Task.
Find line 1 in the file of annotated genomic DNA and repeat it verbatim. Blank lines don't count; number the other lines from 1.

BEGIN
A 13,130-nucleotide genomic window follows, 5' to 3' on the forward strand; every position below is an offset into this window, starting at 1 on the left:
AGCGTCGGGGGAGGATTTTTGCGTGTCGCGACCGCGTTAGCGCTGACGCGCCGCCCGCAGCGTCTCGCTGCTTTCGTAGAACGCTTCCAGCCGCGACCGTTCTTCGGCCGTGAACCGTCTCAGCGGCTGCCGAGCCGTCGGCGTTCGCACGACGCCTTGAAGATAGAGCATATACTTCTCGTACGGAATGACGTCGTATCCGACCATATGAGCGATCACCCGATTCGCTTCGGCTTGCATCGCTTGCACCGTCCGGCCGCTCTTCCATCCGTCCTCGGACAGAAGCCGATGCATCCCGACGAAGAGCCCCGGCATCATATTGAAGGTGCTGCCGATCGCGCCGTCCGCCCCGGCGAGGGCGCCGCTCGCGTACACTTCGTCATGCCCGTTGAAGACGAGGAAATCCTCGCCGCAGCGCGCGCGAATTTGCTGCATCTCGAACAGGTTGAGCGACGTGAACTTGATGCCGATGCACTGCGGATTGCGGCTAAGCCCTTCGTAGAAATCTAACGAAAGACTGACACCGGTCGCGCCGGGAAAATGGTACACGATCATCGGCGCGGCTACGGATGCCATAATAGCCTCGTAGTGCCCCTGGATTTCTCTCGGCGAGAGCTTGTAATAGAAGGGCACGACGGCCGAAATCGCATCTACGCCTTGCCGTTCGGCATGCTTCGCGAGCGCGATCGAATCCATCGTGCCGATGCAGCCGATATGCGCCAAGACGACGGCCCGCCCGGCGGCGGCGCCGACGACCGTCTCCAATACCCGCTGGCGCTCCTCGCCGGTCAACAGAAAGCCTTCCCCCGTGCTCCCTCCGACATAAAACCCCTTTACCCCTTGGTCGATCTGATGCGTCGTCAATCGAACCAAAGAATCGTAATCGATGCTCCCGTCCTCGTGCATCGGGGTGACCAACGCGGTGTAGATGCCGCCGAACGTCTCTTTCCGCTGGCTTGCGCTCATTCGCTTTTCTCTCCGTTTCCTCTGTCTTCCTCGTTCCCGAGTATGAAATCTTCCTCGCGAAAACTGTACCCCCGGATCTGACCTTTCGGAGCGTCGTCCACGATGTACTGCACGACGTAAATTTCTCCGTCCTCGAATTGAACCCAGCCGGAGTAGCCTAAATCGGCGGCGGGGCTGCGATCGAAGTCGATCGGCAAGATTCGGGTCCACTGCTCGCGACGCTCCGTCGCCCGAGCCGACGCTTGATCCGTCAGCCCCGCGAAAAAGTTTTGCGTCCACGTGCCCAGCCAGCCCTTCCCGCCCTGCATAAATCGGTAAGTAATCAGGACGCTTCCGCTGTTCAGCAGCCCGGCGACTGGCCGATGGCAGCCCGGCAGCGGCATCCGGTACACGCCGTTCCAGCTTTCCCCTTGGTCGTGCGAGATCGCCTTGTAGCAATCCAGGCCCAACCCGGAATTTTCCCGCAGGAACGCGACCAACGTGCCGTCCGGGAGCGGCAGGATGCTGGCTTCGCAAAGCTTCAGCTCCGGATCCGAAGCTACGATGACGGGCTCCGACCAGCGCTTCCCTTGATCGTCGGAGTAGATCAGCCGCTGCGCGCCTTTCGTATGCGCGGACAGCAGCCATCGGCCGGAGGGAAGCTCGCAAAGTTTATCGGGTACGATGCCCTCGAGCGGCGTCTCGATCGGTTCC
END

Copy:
A 13,130-nucleotide genomic window follows, 5' to 3' on the forward strand; every position below is an offset into this window, starting at 1 on the left: